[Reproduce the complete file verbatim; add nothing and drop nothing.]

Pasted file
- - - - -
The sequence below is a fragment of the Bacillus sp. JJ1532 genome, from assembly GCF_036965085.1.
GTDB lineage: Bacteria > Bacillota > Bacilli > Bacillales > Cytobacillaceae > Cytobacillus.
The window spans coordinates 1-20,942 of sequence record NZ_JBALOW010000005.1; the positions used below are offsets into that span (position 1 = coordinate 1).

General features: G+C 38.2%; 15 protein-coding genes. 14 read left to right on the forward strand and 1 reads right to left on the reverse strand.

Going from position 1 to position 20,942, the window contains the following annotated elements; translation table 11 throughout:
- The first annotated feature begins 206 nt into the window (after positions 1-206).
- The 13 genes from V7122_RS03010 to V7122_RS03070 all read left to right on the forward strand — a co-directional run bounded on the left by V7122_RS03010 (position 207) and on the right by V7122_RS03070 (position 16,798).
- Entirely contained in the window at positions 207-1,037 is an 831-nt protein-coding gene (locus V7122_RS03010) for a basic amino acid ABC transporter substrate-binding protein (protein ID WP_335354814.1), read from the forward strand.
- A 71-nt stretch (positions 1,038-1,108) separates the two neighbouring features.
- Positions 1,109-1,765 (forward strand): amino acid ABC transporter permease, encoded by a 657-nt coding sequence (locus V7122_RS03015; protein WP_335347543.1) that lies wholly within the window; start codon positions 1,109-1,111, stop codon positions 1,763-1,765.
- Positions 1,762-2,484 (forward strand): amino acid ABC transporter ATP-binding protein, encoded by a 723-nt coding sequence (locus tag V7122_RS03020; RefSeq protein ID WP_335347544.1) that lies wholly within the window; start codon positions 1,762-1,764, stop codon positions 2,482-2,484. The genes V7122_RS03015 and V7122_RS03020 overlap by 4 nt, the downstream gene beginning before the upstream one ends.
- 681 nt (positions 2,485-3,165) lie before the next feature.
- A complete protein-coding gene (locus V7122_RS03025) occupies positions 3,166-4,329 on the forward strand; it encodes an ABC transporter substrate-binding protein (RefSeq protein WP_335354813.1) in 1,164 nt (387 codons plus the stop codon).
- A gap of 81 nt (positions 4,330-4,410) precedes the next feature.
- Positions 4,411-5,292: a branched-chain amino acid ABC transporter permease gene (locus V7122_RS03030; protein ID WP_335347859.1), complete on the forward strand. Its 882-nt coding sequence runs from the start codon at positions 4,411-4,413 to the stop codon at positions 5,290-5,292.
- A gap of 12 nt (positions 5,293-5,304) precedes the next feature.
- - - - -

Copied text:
The sequence below is a fragment of the Bacillus sp. JJ1532 genome, from assembly GCF_036965085.1.
GTDB lineage: Bacteria > Bacillota > Bacilli > Bacillales > Cytobacillaceae > Cytobacillus.
The window spans coordinates 1-20,942 of sequence record NZ_JBALOW010000005.1; the positions used below are offsets into that span (position 1 = coordinate 1).

General features: G+C 38.2%; 15 protein-coding genes. 14 read left to right on the forward strand and 1 reads right to left on the reverse strand.

Going from position 1 to position 20,942, the window contains the following annotated elements; translation table 11 throughout:
- The first annotated feature begins 206 nt into the window (after positions 1-206).
- The 13 genes from V7122_RS03010 to V7122_RS03070 all read left to right on the forward strand — a co-directional run bounded on the left by V7122_RS03010 (position 207) and on the right by V7122_RS03070 (position 16,798).
- Entirely contained in the window at positions 207-1,037 is an 831-nt protein-coding gene (locus V7122_RS03010) for a basic amino acid ABC transporter substrate-binding protein (protein ID WP_335354814.1), read from the forward strand.
- A 71-nt stretch (positions 1,038-1,108) separates the two neighbouring features.
- Positions 1,109-1,765 (forward strand): amino acid ABC transporter permease, encoded by a 657-nt coding sequence (locus V7122_RS03015; protein WP_335347543.1) that lies wholly within the window; start codon positions 1,109-1,111, stop codon positions 1,763-1,765.
- Positions 1,762-2,484 (forward strand): amino acid ABC transporter ATP-binding protein, encoded by a 723-nt coding sequence (locus tag V7122_RS03020; RefSeq protein ID WP_335347544.1) that lies wholly within the window; start codon positions 1,762-1,764, stop codon positions 2,482-2,484. The genes V7122_RS03015 and V7122_RS03020 overlap by 4 nt, the downstream gene beginning before the upstream one ends.
- 681 nt (positions 2,485-3,165) lie before the next feature.
- A complete protein-coding gene (locus V7122_RS03025) occupies positions 3,166-4,329 on the forward strand; it encodes an ABC transporter substrate-binding protein (RefSeq protein WP_335354813.1) in 1,164 nt (387 codons plus the stop codon).
- A gap of 81 nt (positions 4,330-4,410) precedes the next feature.
- Positions 4,411-5,292: a branched-chain amino acid ABC transporter permease gene (locus V7122_RS03030; protein ID WP_335347859.1), complete on the forward strand. Its 882-nt coding sequence runs from the start codon at positions 4,411-4,413 to the stop codon at positions 5,290-5,292.
- A gap of 12 nt (positions 5,293-5,304) precedes the next feature.